big read: women in blue - small metal plate

by:ShunDing     2019-12-09
big read: women in blue  -  small metal plate
Former detective Senior officer delle canddy 1989 Christmas Day, Tauranga.
Detective CIB Dayle Candy is looking forward to enjoying a holiday lunch with his family.
At eight o'clock A. M. she was called to rape.
She "took care of it" and she hardly came home when she was called to set fire.
After that, she squeezed on ham and Pavlova, and then took part in a double murder after the drug deal in East Cape Province got bad.
It's just another day of candy in the office.
The 61-year-old, a four-year-old mother and grandmother who retired from the Army in 2000, is now chasing houses on the street as a real estate agent in Auckland, not bad guys.
Just this weekend, before the 75 th anniversary of the women's policing event in the Bay, Candy proudly recalled her 26 years of serving the community, mainly in CIB, and rose to the rank of Senior Detective Officer in manucau County.
In his 80 s, who was stationed in Tauranga, Kandi recalled that 1989 marked the end of a sleepy innocence in a seaside town, scarred by a series of horrific murders.
Earlier in the same year, Candy took part in her first murder case in Tauranga, where a woman's throat was cut.
She then investigated the murder of an elderly Pukehina resident by a group of young men.
1989 is also one of the most notorious murders in the Gulf --24-year-
Old British backpacker Monica cantville was raped and strangled on her half-mountain trip to manganoui.
Three days after her friend reported her disappearance, she was naked and found 50 metres on the track under the mountain.
Candy joined the police in 1974 and was qualified as a detective in Auckland.
Arriving at Tauranga at the beginning of the age of 80, although she took on the job of being the only detective in a small station like catticati, it took her four years to be officially appointed, she thinks this is a woman.
"I have proven that I have dealt with everything, usually by myself.
In the first four years of Tauranga, I dealt with a series of rapists and gang rape and took away several bad guys.
"I still have my letter to apply for detective, in which I write that I feel I have been ignored as a woman.
There is a view that men in the field are more suitable for applications than local qualified female police officers.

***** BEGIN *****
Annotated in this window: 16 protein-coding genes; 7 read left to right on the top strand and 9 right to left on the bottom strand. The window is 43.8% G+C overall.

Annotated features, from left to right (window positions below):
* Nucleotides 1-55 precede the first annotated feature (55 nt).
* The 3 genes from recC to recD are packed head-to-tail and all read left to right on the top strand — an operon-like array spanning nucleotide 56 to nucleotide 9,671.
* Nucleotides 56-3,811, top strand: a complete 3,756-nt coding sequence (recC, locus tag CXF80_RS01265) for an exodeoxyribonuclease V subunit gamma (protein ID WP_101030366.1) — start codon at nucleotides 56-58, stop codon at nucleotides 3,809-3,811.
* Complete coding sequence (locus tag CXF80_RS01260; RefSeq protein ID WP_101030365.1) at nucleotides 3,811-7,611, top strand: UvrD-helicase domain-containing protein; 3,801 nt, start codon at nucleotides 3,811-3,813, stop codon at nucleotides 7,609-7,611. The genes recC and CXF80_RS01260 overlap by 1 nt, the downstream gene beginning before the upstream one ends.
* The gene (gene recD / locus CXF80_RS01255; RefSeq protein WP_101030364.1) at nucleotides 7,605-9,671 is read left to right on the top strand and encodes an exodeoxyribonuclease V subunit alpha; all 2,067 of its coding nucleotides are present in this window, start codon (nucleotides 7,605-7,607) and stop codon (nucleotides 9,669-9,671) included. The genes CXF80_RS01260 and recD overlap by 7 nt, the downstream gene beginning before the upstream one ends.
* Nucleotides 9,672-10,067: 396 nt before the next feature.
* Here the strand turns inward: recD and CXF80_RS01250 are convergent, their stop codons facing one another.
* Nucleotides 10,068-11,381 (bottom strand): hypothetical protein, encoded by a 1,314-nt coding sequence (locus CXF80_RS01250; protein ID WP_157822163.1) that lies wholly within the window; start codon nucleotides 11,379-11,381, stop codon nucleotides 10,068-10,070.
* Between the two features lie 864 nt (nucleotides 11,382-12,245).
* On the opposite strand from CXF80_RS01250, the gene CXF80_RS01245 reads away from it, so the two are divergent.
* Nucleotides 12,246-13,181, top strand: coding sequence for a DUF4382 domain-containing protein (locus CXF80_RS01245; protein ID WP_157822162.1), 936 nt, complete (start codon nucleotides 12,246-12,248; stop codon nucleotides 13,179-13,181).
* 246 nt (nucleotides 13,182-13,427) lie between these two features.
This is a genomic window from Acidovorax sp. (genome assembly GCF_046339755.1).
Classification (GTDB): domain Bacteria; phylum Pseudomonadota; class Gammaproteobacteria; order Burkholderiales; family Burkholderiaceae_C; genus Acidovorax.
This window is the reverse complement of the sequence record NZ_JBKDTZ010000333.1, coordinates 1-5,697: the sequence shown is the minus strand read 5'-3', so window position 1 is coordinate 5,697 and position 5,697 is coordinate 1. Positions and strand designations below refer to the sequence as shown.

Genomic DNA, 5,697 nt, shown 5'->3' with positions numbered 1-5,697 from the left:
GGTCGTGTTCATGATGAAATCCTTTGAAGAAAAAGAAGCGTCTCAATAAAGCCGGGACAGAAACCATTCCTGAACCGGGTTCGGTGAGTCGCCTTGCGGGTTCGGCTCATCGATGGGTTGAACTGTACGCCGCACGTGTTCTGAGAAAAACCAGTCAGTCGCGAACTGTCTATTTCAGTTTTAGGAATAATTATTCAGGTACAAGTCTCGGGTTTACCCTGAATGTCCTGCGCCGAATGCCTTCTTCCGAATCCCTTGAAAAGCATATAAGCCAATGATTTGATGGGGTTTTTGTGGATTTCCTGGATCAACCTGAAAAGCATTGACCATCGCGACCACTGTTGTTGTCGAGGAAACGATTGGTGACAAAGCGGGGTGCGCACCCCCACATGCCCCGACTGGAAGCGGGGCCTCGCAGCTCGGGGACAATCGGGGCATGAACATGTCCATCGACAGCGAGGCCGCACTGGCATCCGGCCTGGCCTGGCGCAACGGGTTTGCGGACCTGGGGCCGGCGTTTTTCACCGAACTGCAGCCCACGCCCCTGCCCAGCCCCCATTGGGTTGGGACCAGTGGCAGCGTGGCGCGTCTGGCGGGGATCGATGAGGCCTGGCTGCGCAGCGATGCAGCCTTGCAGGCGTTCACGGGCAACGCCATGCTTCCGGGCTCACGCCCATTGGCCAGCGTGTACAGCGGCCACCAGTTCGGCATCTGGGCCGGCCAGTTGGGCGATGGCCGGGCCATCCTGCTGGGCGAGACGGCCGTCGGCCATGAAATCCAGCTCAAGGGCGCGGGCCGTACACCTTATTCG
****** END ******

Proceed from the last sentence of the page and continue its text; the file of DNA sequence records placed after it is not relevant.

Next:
"After four applications, I had to assert this, and luckily I received another transfer back to CIB.
Overall, the working environment is restrictive for women with only one female police officer having children and returning to work, simply because she has a sister who can take care of her children.
There was no day care at that time.
"Leaving Tauranga for another promotion in Auckland in 1990, Candy continued to investigate several top executives
In the case of homicide, the missing woman was later found murdered.
Read more: new restrictions for real estate investors in Tauranga include 20-year-
Old Leah Stephens, missing from Queen Street, Auckland, 1989
Years later, her body was found in the Woodhill Forest.
Police intensive work has found that Stephens witnessed the murder of a contract five days before he disappeared. The killer -
A member of a Black Power gang.
Stephen's throat, afraid of her talking.
The police eventually charged and convicted the double murderer in 2000.
Kandi also took part in the team investigating the disappearance of Auckland teenager Jane Furon, one of New Zealand's most enduring mysteries, in 1993.
Two decades later, Furon's body was found, but despite a detailed investigation called Operation Daria, her murder remains unresolved.
Prior to her retirement, Candy led the investigation into the 1998 Claire Hills murder, which was described as one of the most ruthless cases in New Zealand's history. The 30-year-
The old man was kidnapped at a traffic light in Auckland in the early hours of the morning, taken to the top of Mount Gray, tied up, poured gasoline, and then lit.
Hilles was killed on her way to work at McDonald's and police found her work label part intact behind her burn --out car.
Candy does not cover up the harrowing part of the work.
When her child was still young, she received several death threats related to the case she was investigating. "I had a well-
Organized family life got a lot of support and my kids got great care from their father
Mom, Dad-in-
My husband's family.
"Candy, as a detective, didn't wear a uniform and her suit was specially tailored because the jacket had to be armed with a gun.
She sometimes dresses them up beautifully with her heels, but she's not like Helen Millen's famous portrayal of fictional detective Jane tanison on TV.